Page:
Make the Most of Your Workout

  • Julia Withers

 

Now that you know about the alleviating effects that exercise has on depression, here are some factors to consider before your next workout.

  • Choose the kind of activities you like to do.

There are so many ways to break a sweat! Making your exercise enjoyable is key to forming a healthy habit and sticking to it. Running, hiking, biking, weightlifting, dancing, taking fitness classes, rowing, even walking with a frien­d­—these are all equally beneficial for your mental health and well-being.

  • Schedule your workouts in advance.

Especially when dealing with depression, if you wait until you get the urge to exercise, it is unlikely to happen. Add your workout plans to your calendar ahead of time, rather than waiting until you feel like it. Just the simple act of recording it on your calendar will help motivate you when the time comes. Another great way to encourage yourself to honor your commitment is working out with others, such as in an exercise class or with a friend or two.

  • Meet yourself where you’re at.

Yes, extreme physical exertion is great for you. But if it’s too intense to be enjoyable, you are less likely to be committed long-term. Find the balance of challenging and enjoyable that is right for you. You do you!

Set achievable goals. Do your best not to compare yourself to others. It’s hard to resist sneaking peeks at the people on the treadmill next to you—we’ve all been there. But often this leads to feeling inadequate. Don’t be hard on yourself and turn exercise into an opportunity for negative self-talk. Nothing anyone else does can take away from the good choices you are making for yourself.

Remember, just ten to fifteen minutes of physical activity is beneficial to your well-being. If you are just getting back into exercising or having a tough day, listen to your body to figure out what is best.

  • Nourish your body.

We often forget how connected our mind and body are. Giving your body a tough workout is amazing for your health, but you also need to give it the fuel it needs to perform and recover. Nourishing your body is essential for your mental well-being, too. There is a lot of truth in the saying “A healthy mind in a healthy body.”

  • Hydrate, Feel Great!

Be sure to hydrate properly. If you are exercising, you need even more water than normal. Everyone requires a different amount of water for their body to be properly hydrated. Check out a water calculator to find the amount right for you.

Food is energy, so make sure to have protein after your workout. It will give your muscles the nutrients needed for recovery. Another essential building block for recovery is magnesium. Magnesium is needed for hundreds of chemical processes in your body—most importantly, energy production and muscular health and recovery. Don’t skip the magnesium—it is also proven to help with depression (1)!

Magnesium helps regulate stress levels and prevent stress hormones from entering the brain (2). It also plays a role in many of the pathways, hormones, and neurotransmitters involved in mood regulation. Moreover, magnesium can increase the positive effects of antidepressants (3). Just be sure to check with your doctor before taking magnesium supplements, to confirm that it does not interact with your current medications. Our magnesium supplement, designed by a neuroscientist, has the optimum proportions of four elemental magnesium types. It is vegan, American-made, and produced in an FDA-approved facility. Our magnesium supplement has no additives or fillers.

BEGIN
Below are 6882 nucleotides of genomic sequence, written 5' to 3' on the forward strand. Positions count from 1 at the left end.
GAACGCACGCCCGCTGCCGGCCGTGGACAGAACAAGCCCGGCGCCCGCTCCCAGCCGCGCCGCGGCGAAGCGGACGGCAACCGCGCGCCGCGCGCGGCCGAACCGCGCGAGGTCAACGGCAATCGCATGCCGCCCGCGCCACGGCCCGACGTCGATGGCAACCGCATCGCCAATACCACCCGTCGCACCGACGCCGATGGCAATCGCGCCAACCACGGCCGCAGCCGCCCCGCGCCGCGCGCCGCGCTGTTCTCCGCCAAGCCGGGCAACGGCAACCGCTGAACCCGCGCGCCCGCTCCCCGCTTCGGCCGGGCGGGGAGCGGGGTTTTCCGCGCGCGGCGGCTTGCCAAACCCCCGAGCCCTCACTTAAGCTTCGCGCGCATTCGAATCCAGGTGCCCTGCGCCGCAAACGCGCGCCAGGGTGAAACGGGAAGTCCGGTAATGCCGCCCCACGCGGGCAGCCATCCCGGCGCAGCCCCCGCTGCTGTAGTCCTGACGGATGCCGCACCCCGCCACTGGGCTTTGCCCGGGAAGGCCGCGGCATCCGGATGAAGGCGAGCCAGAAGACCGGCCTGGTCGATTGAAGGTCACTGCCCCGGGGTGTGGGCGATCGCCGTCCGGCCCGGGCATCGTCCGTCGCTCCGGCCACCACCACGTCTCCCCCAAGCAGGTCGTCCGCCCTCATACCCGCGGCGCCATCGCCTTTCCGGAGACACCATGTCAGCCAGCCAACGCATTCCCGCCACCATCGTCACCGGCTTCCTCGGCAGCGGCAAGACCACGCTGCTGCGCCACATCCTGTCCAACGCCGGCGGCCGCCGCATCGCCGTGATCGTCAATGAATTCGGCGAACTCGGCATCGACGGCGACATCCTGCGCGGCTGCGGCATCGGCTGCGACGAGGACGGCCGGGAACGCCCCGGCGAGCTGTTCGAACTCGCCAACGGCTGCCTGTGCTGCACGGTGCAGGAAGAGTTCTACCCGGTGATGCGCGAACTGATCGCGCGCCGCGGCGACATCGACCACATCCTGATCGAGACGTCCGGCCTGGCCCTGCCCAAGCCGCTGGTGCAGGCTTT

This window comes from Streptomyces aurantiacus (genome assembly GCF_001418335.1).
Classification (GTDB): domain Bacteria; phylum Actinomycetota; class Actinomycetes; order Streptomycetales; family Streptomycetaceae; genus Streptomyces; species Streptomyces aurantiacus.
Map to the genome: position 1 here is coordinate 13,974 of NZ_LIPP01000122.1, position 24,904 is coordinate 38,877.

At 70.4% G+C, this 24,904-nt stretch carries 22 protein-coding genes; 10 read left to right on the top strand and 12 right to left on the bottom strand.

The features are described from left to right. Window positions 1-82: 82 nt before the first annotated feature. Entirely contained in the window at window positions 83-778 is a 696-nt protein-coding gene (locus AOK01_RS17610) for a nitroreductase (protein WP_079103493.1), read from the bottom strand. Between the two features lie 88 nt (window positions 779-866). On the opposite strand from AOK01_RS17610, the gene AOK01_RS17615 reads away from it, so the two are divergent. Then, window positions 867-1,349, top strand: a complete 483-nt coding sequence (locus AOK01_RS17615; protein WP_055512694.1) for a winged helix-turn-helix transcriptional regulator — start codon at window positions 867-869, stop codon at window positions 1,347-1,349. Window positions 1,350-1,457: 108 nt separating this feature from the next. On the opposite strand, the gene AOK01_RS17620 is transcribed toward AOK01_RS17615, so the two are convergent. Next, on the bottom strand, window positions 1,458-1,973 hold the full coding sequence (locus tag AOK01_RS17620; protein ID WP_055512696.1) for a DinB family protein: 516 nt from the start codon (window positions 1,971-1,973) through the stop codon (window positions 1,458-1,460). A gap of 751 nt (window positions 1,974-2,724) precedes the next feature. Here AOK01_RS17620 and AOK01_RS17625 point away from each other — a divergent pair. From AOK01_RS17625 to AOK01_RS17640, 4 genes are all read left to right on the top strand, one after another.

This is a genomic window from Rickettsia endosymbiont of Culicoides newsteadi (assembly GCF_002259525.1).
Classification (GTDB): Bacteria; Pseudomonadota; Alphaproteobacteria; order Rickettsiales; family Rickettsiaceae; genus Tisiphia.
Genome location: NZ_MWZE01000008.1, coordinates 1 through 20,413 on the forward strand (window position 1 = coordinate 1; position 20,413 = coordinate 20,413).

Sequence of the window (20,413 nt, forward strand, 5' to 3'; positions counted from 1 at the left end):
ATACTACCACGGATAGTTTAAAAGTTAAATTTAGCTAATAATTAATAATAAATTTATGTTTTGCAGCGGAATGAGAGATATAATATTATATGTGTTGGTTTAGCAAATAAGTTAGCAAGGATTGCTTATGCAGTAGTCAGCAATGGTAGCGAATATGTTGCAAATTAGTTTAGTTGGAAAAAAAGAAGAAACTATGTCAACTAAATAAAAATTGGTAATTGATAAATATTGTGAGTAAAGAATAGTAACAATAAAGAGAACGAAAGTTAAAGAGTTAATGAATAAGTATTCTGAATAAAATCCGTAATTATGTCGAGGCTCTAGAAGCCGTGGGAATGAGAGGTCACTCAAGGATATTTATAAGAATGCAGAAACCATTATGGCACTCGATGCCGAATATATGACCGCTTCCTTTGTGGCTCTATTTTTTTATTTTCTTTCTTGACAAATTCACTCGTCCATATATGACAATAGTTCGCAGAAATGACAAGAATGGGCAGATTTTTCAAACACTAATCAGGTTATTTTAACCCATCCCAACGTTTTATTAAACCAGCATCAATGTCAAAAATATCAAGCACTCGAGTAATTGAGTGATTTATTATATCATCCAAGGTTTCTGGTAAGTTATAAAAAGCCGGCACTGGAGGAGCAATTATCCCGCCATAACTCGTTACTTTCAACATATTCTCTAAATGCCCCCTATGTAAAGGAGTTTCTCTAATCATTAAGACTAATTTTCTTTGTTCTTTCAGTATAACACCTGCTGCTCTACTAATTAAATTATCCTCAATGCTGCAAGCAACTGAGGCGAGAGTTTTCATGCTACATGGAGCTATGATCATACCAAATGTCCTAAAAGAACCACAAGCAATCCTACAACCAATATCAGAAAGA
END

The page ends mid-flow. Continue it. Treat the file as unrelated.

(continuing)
Sources

1. Barragán-Rodríguez, L., et al., Efficacy and safety of oral magnesium supplementation in the treatment of depression in the elderly with type 2 diabetes: a randomized, equivalent trial, 2008. John Libbey Eurotext, 21(4): p. 218-23.

2. Deans, Emily, Magnesium and the Brain: The Original Chill Pill. June 12, 2011.

3. Deans, Emily, Magnesium for Depression: A controlled study of magnesium shows clinically significant improvement. January 28, 2018.

 

 

The contents provided on our website are intended for informational and educational purposes only. Nothing found on our website is intended to be a substitute for professional psychological, psychiatric or medical advice, diagnosis, or treatment. You should always seek the advice of your physician or other qualified healthcare provider, if you have any questions about a medical condition or mental disorder. You should never disregard professional medical advice or delay seeking such advice only because of something you have read on or accessed through our website.

 

If you are in a crisis or have a medical emergency, call your doctor or 911 right away! If you are having suicidal thoughts, talk to a trained counselor at a crisis center in your area, by calling the National Suicide Prevention Lifeline (1-800-273-TALK [8255]).

 

We are neither responsible nor liable for any advice, treatment course, diagnosis, or any other information, products or services you may obtain through our website. Reliance on any information appearing on our website is solely at your own risk.

 

 

 

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